Messer Lab — People

Philipp W. Messer

Principal Investigator

Headshot_2Philipp studied Physics and Human Physiology at the University of Cologne. After obtaining his Diploma in Theoretical Physics under the supervision of Michael Lassig, he pursued a doctorate with Martin Vingron and Peter Arndt at the Max-Planck-Institute for Molecular Genetics in Berlin. He received his PhD in Computational Biology (summa cum laude) from the Department of Mathematics at the Free University Berlin. For his postdoc, Philipp worked in Dmitri Petrov’s lab at Stanford as a Human Frontiers Science Program (HFSP) long-term postdoctoral fellow. In 2014, he joined the Department of Biological Statistics and Computational Biology at Cornell University as an Assistant Professor. Research in Philipp’s lab centers on improving our understanding of the fundamental processes that govern molecular evolution. Download CV

Benjamin C. Haller

Scientific Programmer

Benjamin C. Haller works in the Messer Lab as a Scientific Programmer/Analyst, primarily on the SLiM forward genetic simulation package. He obtained his Ph.D. in Evolutionary Biology from McGill University in 2013. Prior to his doctoral studies, Ben was as a software engineer and worked for many years at Apple. For more information, including academic publications and detailed CV, visit his website at:

Jackson Champer

Postdoctoral Research Associate

Picture.jpgJackson Champer is creating and modeling gene drive systems, which enable a genetic payload to spread through a population even when imposing a fitness cost on its host organism. Results so far indicate that resistance alleles are the limiting factor in the effectiveness of gene drives. He is interested in novel methods to control vector borne disease and hopes that gene drive will become a cost-effective approach to address this problem. Jackson received a M.S. in physics from UCLA and a Ph.D. from the City of Hope Graduate School of Biological Sciences. He joined the Messer lab at Cornell in May 2016. For more information, including academic publications and detailed CV, visit his website at:

Nathan Oakes

Graduate Student

NateNathan is a PhD student in Computational Biology, where he leverages his background in electrical engineering and software development to investigate population genetics questions through modeling and development/support of high performance simulation and analysis software. He is interested in questions about complex and dynamical systems in general, and about fundamental processes involved in evolution and adaptation specifically. Nathan joined the lab in summer 2016.

Ian Caldas

Graduate Student

IMG_1362.jpgIan is a PhD student in the field of Computational Biology. He is interested in exploring the signatures that past and ongoing evolutionary processes leave in genotypes and phenotypes of species. His goal is leveraging data science, statistics, and computational tools to develop new methods of detecting such signatures. He is currently focused on identifying and classifying selective sweeps in populations relevant to conservation, agriculture, and medicine. Ian joined the lab in fall 2017.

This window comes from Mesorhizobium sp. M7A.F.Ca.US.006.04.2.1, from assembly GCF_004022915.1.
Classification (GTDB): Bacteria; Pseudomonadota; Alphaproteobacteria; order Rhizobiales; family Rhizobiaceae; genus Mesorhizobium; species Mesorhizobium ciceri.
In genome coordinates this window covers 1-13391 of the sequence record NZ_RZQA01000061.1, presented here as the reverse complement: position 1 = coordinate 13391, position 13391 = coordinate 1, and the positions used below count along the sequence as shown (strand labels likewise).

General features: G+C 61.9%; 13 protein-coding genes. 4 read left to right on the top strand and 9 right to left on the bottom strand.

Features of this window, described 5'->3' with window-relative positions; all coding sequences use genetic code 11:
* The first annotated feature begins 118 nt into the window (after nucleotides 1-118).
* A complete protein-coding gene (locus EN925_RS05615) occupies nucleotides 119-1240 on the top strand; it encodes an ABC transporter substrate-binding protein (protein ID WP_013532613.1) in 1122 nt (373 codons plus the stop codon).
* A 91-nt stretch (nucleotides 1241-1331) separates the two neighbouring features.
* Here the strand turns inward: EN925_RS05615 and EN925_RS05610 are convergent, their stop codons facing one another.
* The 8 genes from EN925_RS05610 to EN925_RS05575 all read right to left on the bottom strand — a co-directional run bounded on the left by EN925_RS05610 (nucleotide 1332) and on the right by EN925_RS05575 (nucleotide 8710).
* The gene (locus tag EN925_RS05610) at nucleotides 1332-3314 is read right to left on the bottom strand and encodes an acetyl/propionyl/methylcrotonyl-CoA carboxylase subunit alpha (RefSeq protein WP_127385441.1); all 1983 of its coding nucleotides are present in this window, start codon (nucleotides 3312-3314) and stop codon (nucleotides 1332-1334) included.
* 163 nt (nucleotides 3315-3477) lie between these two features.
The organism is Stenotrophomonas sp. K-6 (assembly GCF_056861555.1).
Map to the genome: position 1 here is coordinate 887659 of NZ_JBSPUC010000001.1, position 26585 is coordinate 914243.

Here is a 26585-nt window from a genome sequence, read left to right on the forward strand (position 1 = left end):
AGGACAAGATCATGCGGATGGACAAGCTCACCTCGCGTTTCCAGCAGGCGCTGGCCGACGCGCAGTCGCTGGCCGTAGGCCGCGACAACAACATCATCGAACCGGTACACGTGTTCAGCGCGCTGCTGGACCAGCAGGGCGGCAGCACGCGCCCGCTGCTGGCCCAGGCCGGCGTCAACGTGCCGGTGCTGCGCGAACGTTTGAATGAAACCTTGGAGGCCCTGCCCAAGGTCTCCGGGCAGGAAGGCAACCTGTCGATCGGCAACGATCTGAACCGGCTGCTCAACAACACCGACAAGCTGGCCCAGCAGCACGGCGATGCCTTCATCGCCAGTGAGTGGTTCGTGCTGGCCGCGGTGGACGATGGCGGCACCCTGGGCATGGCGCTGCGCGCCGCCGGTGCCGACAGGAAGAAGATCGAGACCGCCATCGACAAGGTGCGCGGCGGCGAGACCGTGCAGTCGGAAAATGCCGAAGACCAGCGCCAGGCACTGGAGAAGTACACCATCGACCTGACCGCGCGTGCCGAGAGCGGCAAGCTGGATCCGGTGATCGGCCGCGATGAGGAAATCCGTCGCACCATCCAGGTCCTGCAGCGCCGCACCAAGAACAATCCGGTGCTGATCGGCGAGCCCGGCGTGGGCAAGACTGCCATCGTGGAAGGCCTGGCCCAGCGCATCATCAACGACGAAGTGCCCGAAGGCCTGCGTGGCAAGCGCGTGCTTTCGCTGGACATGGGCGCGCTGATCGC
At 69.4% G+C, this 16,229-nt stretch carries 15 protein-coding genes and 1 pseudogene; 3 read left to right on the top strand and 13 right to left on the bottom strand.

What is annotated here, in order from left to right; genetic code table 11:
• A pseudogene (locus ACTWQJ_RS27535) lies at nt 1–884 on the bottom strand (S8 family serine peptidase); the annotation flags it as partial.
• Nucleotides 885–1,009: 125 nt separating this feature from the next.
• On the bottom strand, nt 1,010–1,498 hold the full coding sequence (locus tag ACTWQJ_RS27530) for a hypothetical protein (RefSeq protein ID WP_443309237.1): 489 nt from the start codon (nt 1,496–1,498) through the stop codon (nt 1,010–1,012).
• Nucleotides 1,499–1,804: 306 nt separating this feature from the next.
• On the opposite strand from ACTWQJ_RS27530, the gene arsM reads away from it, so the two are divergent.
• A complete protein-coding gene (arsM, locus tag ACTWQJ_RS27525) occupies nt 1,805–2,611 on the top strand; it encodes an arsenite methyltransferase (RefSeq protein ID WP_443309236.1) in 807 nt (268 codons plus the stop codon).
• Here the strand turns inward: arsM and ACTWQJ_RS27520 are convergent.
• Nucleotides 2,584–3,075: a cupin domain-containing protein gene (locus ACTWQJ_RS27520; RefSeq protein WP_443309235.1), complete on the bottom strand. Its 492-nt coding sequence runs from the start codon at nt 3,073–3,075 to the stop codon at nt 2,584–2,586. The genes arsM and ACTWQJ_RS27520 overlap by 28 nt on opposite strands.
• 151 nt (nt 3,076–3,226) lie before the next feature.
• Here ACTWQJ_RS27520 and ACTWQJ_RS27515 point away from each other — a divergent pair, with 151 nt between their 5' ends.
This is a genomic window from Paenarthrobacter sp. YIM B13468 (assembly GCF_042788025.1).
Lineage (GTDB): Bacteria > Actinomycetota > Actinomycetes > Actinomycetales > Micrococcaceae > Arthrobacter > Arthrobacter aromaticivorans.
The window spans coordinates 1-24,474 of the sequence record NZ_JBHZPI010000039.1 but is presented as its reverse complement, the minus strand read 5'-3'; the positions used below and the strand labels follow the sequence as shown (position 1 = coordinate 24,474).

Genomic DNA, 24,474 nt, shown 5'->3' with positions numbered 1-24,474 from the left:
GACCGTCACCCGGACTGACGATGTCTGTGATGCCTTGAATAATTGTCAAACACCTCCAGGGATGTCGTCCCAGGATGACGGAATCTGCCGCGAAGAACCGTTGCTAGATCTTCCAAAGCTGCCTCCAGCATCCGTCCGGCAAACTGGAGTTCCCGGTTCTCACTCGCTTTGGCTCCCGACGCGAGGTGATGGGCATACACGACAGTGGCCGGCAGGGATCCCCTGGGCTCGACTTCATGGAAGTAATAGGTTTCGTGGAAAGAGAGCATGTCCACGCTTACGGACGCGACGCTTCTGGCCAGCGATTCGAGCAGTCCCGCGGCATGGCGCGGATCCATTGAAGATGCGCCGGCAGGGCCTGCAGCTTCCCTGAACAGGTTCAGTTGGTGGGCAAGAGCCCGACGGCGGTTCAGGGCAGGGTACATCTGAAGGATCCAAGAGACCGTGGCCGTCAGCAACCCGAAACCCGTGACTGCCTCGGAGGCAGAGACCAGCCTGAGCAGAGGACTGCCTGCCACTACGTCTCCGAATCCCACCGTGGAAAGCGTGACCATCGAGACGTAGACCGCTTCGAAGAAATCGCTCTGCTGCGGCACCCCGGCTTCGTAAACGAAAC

Anna Maria Langmüller

Visiting Graduate Student

portrait (1).jpgAnna is a PhD student in Christian Schlötterer’s lab at the Institute of Population Genetics of the University of Veterinary Medicine in Vienna. In her PhD project, she investigates the genomic response and dynamics of experimental Drosophila populations evolving to new temperature regimes. During her stay in the Messer lab, Anna wants to assess the potential fitness costs of CRISPR gene drive constructs in Drosophila, using cage evolution experiments and computational analyses. Anna joined the lab in August 2018.

Runxi Chen

Graduate Student

IMG_1519Runxi is a PhD student studying Computational Biology at Cornell. As an undergraduate, he studied Applied Mathematics at UCLA, where he started to gradually switch his interest towards applying mathematics in the biological field. His current research focuses on detecting and localizing pesticide resistance alleles in mosquitoes through a novel QTL mapping method called bulk segregant analysis, and more generally to build up computational and mathematical models for exploring population genetics. He also has broad interests in different kinds of sports, including basketball, badminton, swimming, hiking, paddle board, etc. Runxi joined the lab in summer 2018.